Gender And Vengeance In Greek Mythology: The Story Of Athena
Athena, daughter of Zeus, faced the discrimination of being a woman in a realm of male gods. Her vengeance was simple; in order to rectify her place of Zeus’ daughter, the goddess was faced with the task of asserting herself as the mother figure of Greek mythology. Athena’s fate was sealed by her birth; Zeus expected his wife, Metis, to birth him a son. Zeus feared that if Metis birthed a son, he would be overshadowed by his greater strength and power. To Zeus’ amazement, Metis birthed a daughter. Thus, Athena faced the subjugation of being a woman born into greatness. This naturally meant one thing for Athena; through her wisdom, see could find the intellectual vengeance upon her father’s insecurity of the feminine.
Through her affinity towards art and literature, Athena was able to assert her abilities, and thus dispel the fact that she was merely a woman. Her abilities in the arts and in battle surely paid off. For in seeking her vengeance to assert herself as the Goddess of Wisdom, she became so influential in the pantheon of gods that a city was named after her, the city of Athens. However, Athena was not simply handed this rite of passage. She had to face a contest with the god Poseidon in order to claim her dominion of Athena.
As telling as Athena’s patronage over the arts is to Greek mythology, her true vengeance was through the art of war. As a woman who was born not only a grown adult, but a true warrior, she asserted herself in the realm of mythology as a great warrior. Through the Judgement of Paris, Athena asserted herself by beating both Hera and Aphrodite for the prize of a golden apple. The apple represents not only Athena’s power as a warrior and ruler, but additionally her procurement of power through wisdom.
By asserting her power through wisdom, Athena sought her vengeance of the fate of womanhood by proving herself a warrior and leader, a role typically inherited by the men of Greek mythology. In conclusion, Athena was not only the Goddess of Wisdom, but the sole inheritor of Zeus’ power and influence. With these expectations, Athena did not seek vengeance through violence or force; her ability to rule ultimately boiled down to her wisdom. It was through her wisdom and strength that she was able to become not only a wise warrior, who won battles by utilizing her intelligence, but additionally a ruler who pushed the boundaries of womanhood, giving Greek mythology a new-found respect for women through her domination over the city of Athens.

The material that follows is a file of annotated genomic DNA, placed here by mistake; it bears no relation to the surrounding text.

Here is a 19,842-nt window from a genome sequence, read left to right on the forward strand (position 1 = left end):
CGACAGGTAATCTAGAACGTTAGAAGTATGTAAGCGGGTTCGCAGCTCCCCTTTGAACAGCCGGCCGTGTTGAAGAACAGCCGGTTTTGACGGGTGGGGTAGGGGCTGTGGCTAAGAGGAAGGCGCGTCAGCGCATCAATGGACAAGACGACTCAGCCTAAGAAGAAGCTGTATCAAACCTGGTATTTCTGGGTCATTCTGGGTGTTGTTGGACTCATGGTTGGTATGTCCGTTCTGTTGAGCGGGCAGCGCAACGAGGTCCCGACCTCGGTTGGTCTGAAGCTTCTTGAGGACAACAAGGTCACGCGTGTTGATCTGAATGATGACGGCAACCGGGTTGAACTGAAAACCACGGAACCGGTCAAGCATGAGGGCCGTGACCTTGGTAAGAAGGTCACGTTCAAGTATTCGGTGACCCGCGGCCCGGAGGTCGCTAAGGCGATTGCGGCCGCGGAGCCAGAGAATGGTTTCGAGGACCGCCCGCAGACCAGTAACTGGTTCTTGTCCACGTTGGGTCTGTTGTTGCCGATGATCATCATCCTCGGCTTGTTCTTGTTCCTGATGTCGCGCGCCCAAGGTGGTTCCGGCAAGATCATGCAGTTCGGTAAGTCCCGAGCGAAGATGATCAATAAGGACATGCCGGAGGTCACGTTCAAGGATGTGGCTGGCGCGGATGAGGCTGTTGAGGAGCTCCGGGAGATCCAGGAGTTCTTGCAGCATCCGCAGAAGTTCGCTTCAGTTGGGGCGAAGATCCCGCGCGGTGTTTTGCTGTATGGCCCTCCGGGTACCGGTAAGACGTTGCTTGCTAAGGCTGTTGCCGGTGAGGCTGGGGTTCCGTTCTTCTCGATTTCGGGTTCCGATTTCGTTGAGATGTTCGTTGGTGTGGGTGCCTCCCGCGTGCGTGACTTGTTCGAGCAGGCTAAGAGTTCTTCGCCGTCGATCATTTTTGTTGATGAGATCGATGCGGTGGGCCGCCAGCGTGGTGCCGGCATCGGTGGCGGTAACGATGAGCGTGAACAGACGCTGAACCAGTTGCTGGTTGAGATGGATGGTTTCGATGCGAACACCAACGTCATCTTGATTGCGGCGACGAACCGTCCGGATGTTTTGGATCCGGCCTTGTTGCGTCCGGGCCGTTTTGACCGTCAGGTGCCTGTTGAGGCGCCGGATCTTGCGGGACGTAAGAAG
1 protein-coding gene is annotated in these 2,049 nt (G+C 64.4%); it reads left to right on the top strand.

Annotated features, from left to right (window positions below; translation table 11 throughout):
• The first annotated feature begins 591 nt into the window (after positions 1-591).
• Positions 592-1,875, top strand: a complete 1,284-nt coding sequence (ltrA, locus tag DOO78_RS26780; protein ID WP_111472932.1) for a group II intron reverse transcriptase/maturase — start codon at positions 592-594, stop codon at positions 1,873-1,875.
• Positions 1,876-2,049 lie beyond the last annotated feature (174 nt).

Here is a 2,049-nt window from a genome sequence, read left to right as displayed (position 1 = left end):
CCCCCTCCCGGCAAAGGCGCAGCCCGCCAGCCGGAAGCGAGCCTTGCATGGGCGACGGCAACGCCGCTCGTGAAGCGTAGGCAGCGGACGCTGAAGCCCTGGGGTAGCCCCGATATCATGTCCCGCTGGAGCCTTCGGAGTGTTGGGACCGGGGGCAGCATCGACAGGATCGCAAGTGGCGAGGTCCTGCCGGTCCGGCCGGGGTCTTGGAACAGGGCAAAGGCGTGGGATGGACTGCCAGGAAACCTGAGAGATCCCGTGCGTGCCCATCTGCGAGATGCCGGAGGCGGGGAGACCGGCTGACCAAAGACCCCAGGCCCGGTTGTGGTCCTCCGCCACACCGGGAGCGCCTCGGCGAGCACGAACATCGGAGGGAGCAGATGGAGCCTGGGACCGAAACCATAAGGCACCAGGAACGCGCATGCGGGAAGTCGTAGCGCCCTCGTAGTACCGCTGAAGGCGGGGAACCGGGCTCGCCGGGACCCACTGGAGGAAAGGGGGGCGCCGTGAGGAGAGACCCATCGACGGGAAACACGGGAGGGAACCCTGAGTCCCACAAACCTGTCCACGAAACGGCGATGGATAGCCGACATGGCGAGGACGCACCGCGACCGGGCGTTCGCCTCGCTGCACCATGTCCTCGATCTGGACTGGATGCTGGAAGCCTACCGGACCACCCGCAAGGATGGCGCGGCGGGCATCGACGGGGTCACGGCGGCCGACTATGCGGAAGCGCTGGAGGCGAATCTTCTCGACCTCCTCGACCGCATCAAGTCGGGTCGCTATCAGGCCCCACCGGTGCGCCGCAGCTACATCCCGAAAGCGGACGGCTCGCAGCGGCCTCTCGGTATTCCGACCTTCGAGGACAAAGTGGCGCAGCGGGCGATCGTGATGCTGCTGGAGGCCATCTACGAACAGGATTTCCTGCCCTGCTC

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by Jason Stowe
The god to be the topic of discussion in this report is Athena. Athena was an
important member of the Olympic pantheon. She was born fully armed from the
forehead of Zeus, the chief god. Athena was Zeus's favorite child. He
entrusted her with the Aegis, his breastplate, and with his thunderbolt.
Athena's role as a goddess varied. She was a major warrior and most images
depict her dressed in armor and holding a spear. In Homer's Iliad, she is
described as a fierce battle goddess who continually intervened on the side of
the Greeks. She also took an interest in handicrafts and agriculture. The
olive tree, which she said to have created, is sacred to her. She was noted for
her wisdom which explains her close association with the owl, an ancient symbol
of wisdom and reason. The most famous temple to Athena was the Parthenon (5th
century BC) which was named for Parthenos ("the Maiden"), which still stands
atop the Acropolis in Athens. The interior of the Parthenon stands a statue of
Athena Parthenos, sculpted by Phidais. When I was reading through myths, I
decided I would talk about "The Gift of Athena" which, in my opinion, best
illustrates Athena's colorful personality. Here is how "The Gift of Athena"
Long, long ago, when this old world was a very young place, and when the few
people there were had just begun to live together in groups for their own
protection, the great gods selected the places for humans to build the cities.
They looked down upon the earth, through the clouds that shrouded their home on
the very peak of the high mountain called Olympus, and they chose the sites they
thought would provide everything mortals needed to live and prosper. Now, each
god and goddess was eager to have a great city built in his or her honor, and so
the prime locations-the very best places for the great cities to be built came
to cause much bickering and jealousy among the many deities for all wanted a
great city built in their honor, a city whose people would worship that
particular god or goddess above all others. It happened that great Zeus, the
king and ruler of all the gods, had found a spot on earth that appeared